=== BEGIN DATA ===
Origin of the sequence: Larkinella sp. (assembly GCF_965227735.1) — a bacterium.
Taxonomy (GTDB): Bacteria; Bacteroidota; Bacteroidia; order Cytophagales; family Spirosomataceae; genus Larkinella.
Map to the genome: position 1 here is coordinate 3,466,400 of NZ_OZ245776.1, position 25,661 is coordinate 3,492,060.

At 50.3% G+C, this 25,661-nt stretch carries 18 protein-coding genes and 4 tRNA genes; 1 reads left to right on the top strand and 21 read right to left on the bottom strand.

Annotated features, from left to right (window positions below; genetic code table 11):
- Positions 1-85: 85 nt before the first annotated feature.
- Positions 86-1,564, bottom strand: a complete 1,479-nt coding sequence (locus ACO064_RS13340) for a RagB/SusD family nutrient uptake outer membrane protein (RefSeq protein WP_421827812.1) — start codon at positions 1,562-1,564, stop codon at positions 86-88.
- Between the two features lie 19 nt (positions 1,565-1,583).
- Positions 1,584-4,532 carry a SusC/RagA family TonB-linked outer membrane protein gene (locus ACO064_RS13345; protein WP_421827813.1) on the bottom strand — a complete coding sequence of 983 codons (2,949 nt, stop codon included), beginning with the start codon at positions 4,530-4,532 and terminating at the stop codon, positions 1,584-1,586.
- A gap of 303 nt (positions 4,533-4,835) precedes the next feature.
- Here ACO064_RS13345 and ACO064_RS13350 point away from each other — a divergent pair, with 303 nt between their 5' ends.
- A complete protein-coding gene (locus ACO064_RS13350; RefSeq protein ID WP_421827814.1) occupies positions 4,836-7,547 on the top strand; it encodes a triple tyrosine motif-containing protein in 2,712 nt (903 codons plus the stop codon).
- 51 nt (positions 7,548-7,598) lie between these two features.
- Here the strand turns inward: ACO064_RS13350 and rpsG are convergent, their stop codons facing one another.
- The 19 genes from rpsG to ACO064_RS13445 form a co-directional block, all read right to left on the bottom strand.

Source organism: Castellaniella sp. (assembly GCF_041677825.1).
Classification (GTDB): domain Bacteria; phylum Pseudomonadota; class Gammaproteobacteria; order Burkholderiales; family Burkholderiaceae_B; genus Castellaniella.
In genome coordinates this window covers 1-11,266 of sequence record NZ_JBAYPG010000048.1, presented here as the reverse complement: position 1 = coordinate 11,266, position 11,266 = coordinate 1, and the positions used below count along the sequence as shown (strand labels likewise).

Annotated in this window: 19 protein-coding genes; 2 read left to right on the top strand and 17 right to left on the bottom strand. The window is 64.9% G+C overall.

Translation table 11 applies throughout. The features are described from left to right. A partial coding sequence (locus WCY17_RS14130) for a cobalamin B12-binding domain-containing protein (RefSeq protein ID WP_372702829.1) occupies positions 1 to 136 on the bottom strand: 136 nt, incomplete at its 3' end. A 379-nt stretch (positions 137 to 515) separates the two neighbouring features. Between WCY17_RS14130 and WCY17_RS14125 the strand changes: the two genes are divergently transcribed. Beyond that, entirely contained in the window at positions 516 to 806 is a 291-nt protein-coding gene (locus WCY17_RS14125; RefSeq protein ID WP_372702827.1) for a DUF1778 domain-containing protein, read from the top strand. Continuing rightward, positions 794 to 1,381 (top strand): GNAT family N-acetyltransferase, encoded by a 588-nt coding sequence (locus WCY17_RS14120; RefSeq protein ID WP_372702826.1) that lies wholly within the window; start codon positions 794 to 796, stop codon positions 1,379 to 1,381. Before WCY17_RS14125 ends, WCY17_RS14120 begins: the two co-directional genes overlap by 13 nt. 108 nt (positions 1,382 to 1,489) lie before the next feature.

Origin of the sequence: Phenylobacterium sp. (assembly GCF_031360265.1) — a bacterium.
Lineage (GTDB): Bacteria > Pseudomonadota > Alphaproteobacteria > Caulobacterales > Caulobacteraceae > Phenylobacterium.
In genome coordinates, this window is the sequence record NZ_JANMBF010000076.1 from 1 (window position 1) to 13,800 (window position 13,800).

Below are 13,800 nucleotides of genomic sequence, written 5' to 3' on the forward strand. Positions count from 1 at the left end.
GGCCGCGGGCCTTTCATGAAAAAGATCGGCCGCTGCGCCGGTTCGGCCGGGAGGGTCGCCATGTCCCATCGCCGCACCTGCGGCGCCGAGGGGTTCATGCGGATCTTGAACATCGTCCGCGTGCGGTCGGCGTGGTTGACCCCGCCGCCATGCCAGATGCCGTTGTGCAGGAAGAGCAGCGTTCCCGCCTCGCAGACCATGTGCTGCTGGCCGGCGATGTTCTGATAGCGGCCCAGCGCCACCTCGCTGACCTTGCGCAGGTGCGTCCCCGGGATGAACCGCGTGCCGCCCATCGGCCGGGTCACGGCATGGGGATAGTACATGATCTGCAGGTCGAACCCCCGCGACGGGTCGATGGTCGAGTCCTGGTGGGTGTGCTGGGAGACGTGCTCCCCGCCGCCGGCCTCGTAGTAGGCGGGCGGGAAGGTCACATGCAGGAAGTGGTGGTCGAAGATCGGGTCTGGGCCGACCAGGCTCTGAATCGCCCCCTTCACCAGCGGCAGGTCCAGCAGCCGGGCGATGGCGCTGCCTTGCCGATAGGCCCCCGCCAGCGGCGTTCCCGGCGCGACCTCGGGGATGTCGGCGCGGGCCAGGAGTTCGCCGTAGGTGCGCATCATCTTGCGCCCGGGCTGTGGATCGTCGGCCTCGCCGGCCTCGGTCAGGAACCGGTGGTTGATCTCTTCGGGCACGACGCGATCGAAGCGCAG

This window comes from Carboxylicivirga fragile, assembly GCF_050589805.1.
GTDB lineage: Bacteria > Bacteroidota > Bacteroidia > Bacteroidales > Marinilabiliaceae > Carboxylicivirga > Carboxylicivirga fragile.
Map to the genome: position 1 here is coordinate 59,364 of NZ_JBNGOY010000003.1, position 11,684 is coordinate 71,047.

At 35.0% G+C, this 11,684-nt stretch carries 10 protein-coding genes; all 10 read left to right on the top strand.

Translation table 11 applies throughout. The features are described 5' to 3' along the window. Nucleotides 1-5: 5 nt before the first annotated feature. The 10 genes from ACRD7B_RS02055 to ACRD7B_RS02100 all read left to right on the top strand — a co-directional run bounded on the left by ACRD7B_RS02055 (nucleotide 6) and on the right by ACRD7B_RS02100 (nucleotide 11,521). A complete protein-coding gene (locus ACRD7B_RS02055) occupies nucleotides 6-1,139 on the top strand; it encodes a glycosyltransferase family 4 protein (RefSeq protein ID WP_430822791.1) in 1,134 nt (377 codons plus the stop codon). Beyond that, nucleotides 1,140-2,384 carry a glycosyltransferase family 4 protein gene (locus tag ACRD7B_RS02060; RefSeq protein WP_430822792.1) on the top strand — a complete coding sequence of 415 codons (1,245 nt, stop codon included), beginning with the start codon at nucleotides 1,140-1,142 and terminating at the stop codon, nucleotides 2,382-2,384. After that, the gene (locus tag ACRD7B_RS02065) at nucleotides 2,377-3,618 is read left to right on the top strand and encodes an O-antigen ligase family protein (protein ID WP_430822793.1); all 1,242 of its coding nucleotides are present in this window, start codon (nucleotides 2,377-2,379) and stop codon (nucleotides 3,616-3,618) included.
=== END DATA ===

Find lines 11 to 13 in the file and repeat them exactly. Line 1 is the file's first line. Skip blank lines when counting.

- Here ACO064_RS13345 and ACO064_RS13350 point away from each other — a divergent pair, with 303 nt between their 5' ends.
- A complete protein-coding gene (locus ACO064_RS13350; RefSeq protein ID WP_421827814.1) occupies positions 4,836-7,547 on the top strand; it encodes a triple tyrosine motif-containing protein in 2,712 nt (903 codons plus the stop codon).
- 51 nt (positions 7,548-7,598) lie between these two features.